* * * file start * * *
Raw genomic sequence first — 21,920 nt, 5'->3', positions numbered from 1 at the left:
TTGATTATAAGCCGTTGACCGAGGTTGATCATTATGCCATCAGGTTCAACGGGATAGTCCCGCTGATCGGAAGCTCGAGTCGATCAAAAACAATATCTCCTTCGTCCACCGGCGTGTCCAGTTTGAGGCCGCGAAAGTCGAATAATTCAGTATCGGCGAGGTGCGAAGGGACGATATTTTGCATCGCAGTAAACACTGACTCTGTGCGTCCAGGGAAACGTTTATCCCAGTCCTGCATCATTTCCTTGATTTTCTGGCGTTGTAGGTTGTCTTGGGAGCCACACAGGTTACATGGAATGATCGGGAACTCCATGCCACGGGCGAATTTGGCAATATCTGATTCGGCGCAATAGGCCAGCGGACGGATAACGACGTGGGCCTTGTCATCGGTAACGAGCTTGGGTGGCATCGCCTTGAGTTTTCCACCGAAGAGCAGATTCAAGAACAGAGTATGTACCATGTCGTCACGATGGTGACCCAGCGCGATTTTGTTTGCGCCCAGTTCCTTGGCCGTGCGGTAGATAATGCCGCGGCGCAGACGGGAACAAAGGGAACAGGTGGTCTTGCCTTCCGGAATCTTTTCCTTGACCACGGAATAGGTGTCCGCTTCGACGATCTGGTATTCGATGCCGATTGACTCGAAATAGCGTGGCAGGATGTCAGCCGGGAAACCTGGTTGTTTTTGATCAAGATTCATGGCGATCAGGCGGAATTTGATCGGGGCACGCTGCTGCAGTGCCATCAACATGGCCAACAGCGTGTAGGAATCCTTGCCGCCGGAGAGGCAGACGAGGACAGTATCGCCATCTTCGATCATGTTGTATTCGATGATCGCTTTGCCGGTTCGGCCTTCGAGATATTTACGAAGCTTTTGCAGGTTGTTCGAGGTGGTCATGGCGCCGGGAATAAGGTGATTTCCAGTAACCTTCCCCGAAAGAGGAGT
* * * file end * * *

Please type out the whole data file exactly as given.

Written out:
Raw genomic sequence first — 21,920 nt, 5'->3', positions numbered from 1 at the left:
TTGATTATAAGCCGTTGACCGAGGTTGATCATTATGCCATCAGGTTCAACGGGATAGTCCCGCTGATCGGAAGCTCGAGTCGATCAAAAACAATATCTCCTTCGTCCACCGGCGTGTCCAGTTTGAGGCCGCGAAAGTCGAATAATTCAGTATCGGCGAGGTGCGAAGGGACGATATTTTGCATCGCAGTAAACACTGACTCTGTGCGTCCAGGGAAACGTTTATCCCAGTCCTGCATCATTTCCTTGATTTTCTGGCGTTGTAGGTTGTCTTGGGAGCCACACAGGTTACATGGAATGATCGGGAACTCCATGCCACGGGCGAATTTGGCAATATCTGATTCGGCGCAATAGGCCAGCGGACGGATAACGACGTGGGCCTTGTCATCGGTAACGAGCTTGGGTGGCATCGCCTTGAGTTTTCCACCGAAGAGCAGATTCAAGAACAGAGTATGTACCATGTCGTCACGATGGTGACCCAGCGCGATTTTGTTTGCGCCCAGTTCCTTGGCCGTGCGGTAGATAATGCCGCGGCGCAGACGGGAACAAAGGGAACAGGTGGTCTTGCCTTCCGGAATCTTTTCCTTGACCACGGAATAGGTGTCCGCTTCGACGATCTGGTATTCGATGCCGATTGACTCGAAATAGCGTGGCAGGATGTCAGCCGGGAAACCTGGTTGTTTTTGATCAAGATTCATGGCGATCAGGCGGAATTTGATCGGGGCACGCTGCTGCAGTGCCATCAACATGGCCAACAGCGTGTAGGAATCCTTGCCGCCGGAGAGGCAGACGAGGACAGTATCGCCATCTTCGATCATGTTGTATTCGATGATCGCTTTGCCGGTTCGGCCTTCGAGATATTTACGAAGCTTTTGCAGGTTGTTCGAGGTGGTCATGGCGCCGGGAATAAGGTGATTTCCAGTAACCTTCCCCGAAAGAGGAGT